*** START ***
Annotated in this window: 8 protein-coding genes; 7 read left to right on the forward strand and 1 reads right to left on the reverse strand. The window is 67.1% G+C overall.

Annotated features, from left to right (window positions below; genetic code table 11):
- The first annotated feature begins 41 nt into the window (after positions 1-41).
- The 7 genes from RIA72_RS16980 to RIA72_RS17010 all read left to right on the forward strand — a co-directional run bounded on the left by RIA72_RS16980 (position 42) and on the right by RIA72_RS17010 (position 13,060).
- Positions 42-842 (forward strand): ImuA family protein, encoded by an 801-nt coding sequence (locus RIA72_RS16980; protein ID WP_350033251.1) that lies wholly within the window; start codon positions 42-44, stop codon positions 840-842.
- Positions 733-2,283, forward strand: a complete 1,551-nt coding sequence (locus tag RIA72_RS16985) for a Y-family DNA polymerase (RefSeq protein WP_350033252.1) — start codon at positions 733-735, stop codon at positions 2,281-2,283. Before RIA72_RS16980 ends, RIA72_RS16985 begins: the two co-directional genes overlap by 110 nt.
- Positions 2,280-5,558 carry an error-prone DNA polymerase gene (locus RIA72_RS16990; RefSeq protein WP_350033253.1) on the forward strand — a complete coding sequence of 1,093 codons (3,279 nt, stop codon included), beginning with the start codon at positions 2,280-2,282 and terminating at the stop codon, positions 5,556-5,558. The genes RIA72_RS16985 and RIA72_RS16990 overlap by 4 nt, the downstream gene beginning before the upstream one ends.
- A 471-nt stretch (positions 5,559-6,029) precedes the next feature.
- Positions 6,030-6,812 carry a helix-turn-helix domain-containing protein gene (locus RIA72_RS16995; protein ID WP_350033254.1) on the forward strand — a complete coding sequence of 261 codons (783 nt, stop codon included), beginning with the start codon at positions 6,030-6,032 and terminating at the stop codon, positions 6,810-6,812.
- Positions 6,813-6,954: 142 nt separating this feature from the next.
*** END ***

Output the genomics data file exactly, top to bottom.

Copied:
Annotated in this window: 8 protein-coding genes; 7 read left to right on the forward strand and 1 reads right to left on the reverse strand. The window is 67.1% G+C overall.

Annotated features, from left to right (window positions below; genetic code table 11):
- The first annotated feature begins 41 nt into the window (after positions 1-41).
- The 7 genes from RIA72_RS16980 to RIA72_RS17010 all read left to right on the forward strand — a co-directional run bounded on the left by RIA72_RS16980 (position 42) and on the right by RIA72_RS17010 (position 13,060).
- Positions 42-842 (forward strand): ImuA family protein, encoded by an 801-nt coding sequence (locus RIA72_RS16980; protein ID WP_350033251.1) that lies wholly within the window; start codon positions 42-44, stop codon positions 840-842.
- Positions 733-2,283, forward strand: a complete 1,551-nt coding sequence (locus tag RIA72_RS16985) for a Y-family DNA polymerase (RefSeq protein WP_350033252.1) — start codon at positions 733-735, stop codon at positions 2,281-2,283. Before RIA72_RS16980 ends, RIA72_RS16985 begins: the two co-directional genes overlap by 110 nt.
- Positions 2,280-5,558 carry an error-prone DNA polymerase gene (locus RIA72_RS16990; RefSeq protein WP_350033253.1) on the forward strand — a complete coding sequence of 1,093 codons (3,279 nt, stop codon included), beginning with the start codon at positions 2,280-2,282 and terminating at the stop codon, positions 5,556-5,558. The genes RIA72_RS16985 and RIA72_RS16990 overlap by 4 nt, the downstream gene beginning before the upstream one ends.
- A 471-nt stretch (positions 5,559-6,029) precedes the next feature.
- Positions 6,030-6,812 carry a helix-turn-helix domain-containing protein gene (locus RIA72_RS16995; protein ID WP_350033254.1) on the forward strand — a complete coding sequence of 261 codons (783 nt, stop codon included), beginning with the start codon at positions 6,030-6,032 and terminating at the stop codon, positions 6,810-6,812.
- Positions 6,813-6,954: 142 nt separating this feature from the next.